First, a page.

BRUSSELS (Reuters) – The United States has seen Russia stocking up on blood supplies, inching troops closer to Ukraine’s borders and flying in more combat aircraft, U.S. Defense Secretary Lloyd Austin said on Thursday, dismissing Moscow claims of withdrawal.
“I was a soldier myself not that long ago. I know firsthand that you don’t do these sorts of things for no reason,” said Austin, a retired Army general. “And you certainly don’t do them if you’re getting ready to pack up and go home.”
Moscow denies it is planning to invade its neighbour and said this week it was pulling back some troops. Russia’s defence ministry released video it said showed more departing units.
Maxar Technologies, a private U.S. company that has been tracking the build-up, said satellite images showed that while Russia has pulled back some military equipment from near Ukraine, other hardware has arrived.
“We see them fly in more combat and support aircraft. We see them sharpen their readiness in the Black Sea,” Austin said. “We even see them stocking up their blood supplies.”
Reuters was first to report that Russia had moved blood supplies toward Ukraine’s borders, and Austin’s remarks appeared to be the first public confirmation of that intelligence.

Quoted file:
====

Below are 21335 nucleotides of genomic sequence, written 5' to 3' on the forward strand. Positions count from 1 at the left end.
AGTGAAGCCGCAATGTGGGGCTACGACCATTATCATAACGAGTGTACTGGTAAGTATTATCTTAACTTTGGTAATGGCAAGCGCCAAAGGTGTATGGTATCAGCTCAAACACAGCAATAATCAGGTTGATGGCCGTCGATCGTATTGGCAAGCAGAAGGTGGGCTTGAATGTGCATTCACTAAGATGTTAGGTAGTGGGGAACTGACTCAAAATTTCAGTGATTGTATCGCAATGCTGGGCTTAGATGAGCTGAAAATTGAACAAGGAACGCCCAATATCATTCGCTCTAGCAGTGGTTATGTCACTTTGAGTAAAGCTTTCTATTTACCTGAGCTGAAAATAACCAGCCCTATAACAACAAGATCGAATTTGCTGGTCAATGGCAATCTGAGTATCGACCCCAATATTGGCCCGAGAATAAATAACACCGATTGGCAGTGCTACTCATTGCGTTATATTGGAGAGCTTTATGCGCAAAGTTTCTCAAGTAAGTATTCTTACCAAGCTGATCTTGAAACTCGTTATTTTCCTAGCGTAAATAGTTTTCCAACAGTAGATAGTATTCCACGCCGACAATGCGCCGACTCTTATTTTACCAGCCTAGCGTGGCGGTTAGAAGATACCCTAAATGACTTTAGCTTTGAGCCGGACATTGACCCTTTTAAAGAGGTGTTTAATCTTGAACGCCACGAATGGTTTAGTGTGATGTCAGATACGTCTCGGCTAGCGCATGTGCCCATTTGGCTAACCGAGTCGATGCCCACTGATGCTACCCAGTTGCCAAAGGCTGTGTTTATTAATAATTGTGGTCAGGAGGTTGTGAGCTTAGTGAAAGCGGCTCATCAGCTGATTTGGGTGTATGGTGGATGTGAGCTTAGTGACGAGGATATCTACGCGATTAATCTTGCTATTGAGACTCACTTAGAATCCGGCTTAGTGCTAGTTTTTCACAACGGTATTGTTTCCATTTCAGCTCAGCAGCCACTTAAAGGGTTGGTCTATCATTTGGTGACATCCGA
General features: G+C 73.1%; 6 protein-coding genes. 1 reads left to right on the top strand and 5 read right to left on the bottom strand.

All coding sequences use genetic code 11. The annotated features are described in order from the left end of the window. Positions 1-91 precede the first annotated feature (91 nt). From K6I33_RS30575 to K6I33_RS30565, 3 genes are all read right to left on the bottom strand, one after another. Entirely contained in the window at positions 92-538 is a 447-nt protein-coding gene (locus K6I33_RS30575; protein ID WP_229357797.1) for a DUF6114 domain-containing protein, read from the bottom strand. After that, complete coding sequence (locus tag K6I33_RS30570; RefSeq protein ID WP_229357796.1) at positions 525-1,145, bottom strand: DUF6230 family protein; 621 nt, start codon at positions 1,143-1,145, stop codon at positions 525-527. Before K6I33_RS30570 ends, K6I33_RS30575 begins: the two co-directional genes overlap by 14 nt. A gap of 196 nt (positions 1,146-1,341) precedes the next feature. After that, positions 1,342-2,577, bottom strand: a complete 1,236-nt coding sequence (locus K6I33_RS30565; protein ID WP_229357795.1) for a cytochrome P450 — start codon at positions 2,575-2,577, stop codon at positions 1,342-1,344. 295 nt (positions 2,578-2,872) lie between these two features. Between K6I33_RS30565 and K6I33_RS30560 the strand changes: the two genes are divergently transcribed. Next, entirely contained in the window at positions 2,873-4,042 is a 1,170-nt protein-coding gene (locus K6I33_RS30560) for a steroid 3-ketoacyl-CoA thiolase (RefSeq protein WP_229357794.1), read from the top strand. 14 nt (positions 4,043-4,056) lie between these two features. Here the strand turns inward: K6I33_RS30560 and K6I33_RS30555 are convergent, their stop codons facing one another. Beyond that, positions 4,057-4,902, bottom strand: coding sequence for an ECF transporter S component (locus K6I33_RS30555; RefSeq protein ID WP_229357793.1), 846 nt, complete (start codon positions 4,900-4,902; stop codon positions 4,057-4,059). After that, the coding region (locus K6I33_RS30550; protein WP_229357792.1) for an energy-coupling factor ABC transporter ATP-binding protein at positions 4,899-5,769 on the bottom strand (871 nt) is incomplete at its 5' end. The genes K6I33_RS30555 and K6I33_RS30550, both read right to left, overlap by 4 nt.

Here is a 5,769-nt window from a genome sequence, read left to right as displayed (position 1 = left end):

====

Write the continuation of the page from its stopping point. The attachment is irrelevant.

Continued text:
World powers are engaged in one of the deepest crises in East-West relations for decades, jostling over post-Cold War influence and energy supplies as Moscow wants to stop Ukraine from ever joining the NATO military alliance.
Russian-backed rebels and Ukrainian forces traded accusations on Thursday of firing shells across the ceasefire line in eastern Ukraine, and Kyiv said the incidents looked like a “provocation” at a time when Russia has troops massed on the frontier.
Austin, speaking at NATO headquarters in Brussels, said the reports of shelling were concerning.
“We are still gathering details but we have said for some time that the Russians might do something like this in order to justify a military conflict,” he told a news conference.
He said the alliance would explore ways to increase its military readiness since Moscow’s deployment “brings Russian troops right up to NATO’s doorstep”.
He also renewed U.S. warnings about potential false-flag operations by Russia to justify an attack, “a play we’ve seen them run in the past”.
“So, we and our allies will stay vigilant,” Austin said.
Austin is set to travel next to Poland, where he will meet U.S. troops. He noted Bulgaria agreed on Thursday to host a U.S. Army Stryker company for joint training.
(Reporting by Phil Stewart, Sabine Siebold, Robin Emmott; Editing by Toby Chopra, Alex Richardson and Chizu Nomiyama)